31 January 2011

On Torres' Exit

And the deal's done. No link to Liverpool's official statement, but the BBC, among others, are reporting £50m, with a rumored wage rise to £175,000 a week. Fernando Torres is confirmed as yet another football mercenary. I don't know why I was initially surprised.

Torres is a tremendous talent – he's demonstrated that time and time again at Anfield – but just urinated all over his potential legacy. He could have been a Liverpool legend, one of the greatest players in club history, and now he'll be mentioned in the same breath as Michael Owen at best. It's not like when he left Atletico, saying all the right things to fans of both clubs, which demonstrates how little regard he actually had for Liverpool. I expected better. I know I shouldn't have. I'm too old to fall for modern footballers.

At nearly 27, it's understandable that Torres isn't up for a rebuilding project. He left his boyhood club for less. And yes, Liverpool is a rebuilding project. You may have noticed the struggles over the last 18 months. The root cause of this remains Hicks, Gillett, and Purslow.

But that's not an excuse for handing in a transfer request with three days left in the January window and not an excuse for joining an aging, soulless team that Liverpool has to face in a week's time.

Torres scored 81 goals in 142 games and ran himself into the ground in the process, leading to injuries which kept him out of matches against his former club and the World Cup. And he still kept scoring despite missing so many matches – he's got nine in 23 during this horrific league campaign; only Berbatov, Tevez, Carroll and Nolan have scored more league goals this season. He's actually made more appearances in the league this season than through all of last year. That blighted campaign saw 22 league appearances. He made 24 the season before. £50m for a striker prone to muscle injuries is a lot of money.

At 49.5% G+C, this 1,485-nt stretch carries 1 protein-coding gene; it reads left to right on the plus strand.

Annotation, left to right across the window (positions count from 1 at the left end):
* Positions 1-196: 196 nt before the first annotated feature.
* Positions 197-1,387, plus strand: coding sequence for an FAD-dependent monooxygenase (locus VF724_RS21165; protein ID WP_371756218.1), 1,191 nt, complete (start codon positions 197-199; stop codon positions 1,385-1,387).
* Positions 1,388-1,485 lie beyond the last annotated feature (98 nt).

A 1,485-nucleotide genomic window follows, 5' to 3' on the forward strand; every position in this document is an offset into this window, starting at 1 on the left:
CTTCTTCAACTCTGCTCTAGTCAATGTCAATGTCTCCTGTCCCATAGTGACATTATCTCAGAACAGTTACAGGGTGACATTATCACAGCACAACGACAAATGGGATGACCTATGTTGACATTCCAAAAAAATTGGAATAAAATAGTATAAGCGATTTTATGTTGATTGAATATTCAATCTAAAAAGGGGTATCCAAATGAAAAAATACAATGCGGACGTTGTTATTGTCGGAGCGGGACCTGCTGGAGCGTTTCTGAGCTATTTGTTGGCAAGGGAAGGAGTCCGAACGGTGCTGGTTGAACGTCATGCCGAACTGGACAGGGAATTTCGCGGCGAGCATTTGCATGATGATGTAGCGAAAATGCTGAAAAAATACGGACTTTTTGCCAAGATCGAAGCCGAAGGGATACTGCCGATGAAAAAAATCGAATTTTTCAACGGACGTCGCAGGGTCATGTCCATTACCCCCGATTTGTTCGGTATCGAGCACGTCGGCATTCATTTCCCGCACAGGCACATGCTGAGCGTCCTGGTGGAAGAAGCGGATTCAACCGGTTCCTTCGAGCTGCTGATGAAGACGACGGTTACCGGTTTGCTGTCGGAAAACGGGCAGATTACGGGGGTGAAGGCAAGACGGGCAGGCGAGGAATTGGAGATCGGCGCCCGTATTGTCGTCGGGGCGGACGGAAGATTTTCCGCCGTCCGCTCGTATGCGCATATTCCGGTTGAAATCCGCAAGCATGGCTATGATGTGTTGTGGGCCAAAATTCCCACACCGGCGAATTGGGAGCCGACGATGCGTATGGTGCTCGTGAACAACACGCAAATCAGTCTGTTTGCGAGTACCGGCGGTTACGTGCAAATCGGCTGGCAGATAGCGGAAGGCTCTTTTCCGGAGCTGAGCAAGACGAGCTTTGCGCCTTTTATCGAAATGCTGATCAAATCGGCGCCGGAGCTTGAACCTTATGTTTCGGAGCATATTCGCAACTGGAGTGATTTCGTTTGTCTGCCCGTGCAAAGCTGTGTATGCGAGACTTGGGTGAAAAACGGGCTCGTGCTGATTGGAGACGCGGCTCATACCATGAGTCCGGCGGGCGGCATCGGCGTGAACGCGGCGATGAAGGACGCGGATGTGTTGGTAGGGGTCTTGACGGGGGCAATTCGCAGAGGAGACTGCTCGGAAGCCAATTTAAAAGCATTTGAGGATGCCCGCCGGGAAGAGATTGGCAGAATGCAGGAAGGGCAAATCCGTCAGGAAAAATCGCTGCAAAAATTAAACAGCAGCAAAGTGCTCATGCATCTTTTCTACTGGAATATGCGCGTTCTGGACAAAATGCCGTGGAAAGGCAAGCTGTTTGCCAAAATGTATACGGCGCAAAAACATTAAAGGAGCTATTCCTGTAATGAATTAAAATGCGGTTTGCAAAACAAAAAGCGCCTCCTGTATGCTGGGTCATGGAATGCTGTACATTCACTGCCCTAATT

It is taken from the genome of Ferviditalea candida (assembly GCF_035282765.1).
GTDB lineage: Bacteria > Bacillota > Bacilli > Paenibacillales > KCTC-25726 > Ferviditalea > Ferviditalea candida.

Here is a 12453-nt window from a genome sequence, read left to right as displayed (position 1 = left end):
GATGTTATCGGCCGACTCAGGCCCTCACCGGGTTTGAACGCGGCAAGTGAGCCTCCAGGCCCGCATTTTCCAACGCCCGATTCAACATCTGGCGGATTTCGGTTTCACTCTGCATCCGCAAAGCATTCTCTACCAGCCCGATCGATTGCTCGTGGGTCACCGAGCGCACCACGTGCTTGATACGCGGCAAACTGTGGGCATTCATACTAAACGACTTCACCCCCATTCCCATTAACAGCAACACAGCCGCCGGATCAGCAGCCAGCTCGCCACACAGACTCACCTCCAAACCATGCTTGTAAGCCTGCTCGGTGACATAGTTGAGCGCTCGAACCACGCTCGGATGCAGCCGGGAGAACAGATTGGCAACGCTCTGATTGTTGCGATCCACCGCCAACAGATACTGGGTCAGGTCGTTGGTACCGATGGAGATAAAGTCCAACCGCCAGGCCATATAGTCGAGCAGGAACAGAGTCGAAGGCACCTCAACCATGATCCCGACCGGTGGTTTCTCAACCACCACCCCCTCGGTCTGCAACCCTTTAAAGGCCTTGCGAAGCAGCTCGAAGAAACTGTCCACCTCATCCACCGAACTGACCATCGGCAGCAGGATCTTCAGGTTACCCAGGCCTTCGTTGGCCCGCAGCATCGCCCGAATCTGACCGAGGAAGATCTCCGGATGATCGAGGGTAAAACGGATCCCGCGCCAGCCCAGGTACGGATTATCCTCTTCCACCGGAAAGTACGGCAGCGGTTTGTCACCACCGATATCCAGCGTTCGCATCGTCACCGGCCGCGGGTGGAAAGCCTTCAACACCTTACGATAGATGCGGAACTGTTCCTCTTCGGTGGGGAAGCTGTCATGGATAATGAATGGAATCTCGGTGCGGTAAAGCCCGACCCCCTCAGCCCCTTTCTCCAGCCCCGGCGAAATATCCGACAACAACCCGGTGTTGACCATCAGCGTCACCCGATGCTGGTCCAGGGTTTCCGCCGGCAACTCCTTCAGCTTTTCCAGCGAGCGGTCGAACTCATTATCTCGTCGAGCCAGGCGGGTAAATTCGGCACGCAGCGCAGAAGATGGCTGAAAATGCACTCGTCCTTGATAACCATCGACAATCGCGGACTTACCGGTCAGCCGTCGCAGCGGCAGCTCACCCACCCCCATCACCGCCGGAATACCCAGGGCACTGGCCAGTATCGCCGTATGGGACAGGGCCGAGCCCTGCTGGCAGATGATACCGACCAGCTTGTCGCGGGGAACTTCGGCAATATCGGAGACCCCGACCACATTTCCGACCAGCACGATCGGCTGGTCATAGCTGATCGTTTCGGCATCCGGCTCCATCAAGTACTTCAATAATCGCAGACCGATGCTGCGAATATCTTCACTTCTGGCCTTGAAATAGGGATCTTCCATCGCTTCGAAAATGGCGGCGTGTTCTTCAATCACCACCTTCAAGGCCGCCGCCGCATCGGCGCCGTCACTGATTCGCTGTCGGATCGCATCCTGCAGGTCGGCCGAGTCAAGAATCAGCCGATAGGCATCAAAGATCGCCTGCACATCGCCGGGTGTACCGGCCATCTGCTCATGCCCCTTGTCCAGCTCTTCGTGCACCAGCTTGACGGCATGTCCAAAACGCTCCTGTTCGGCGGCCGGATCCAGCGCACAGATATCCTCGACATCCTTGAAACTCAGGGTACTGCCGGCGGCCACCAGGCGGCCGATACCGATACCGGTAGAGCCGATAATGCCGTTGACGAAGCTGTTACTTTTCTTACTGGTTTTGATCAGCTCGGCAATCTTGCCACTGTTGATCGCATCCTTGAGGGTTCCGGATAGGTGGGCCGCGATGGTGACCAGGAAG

He developed into one of the world's best strikers at Liverpool, but the club haven't won any silverware since Torres signed. It's not his fault by any means, but still a fact of life. Three of Rafa's Spanish-speaking jewels – Torres, Alonso, and Mascherano – are now gone, having made Liverpool nearly £60m in profit. Only Alonso held any silverware aloft – in his first two seasons.

Torres' exit isn't like Alonso's, or even Owen's. Alonso left time for Liverpool to find a replacement, returned to his home country, and has been wholly complementary about the club since his departure. While Owen ran down his contract until Liverpool could only get £8m + Nuñez, he at least also went abroad – and we knew it was inevitable. This Torres malarky leaves a much worse taste in the mouth. If he left next summer, he'd leave with acceptance. Shafting Liverpool during such a chaotic spell, seeing out Hodgson, Hicks and Gillett only to want away once FSG and Dalglish had brought back optimism, does that much more harm.

It's unfortunate that a player who gave us so many magical moments over the last three and a half years is leaving in such a manner. And other than the damage done by the previous owners – which he's not alone in suffering – it's his own fault. He's the one sneaking out the back door in the slim hopes of silverware at a club whose fans used to spit venomously at him. We hate you now because we loved you, and thought the feeling was mutual. Thanks for the memories, but I can't wish him well.


Ace Cowboy said...

Mixed emotions. Will always have a place in my heart. But Anelka-level sulking could not be tolerated. And we did okay with the money. Oh well, onward and fucking upward.

Liverpool aside, Nate, you rule...as always.

lonelyportrait said...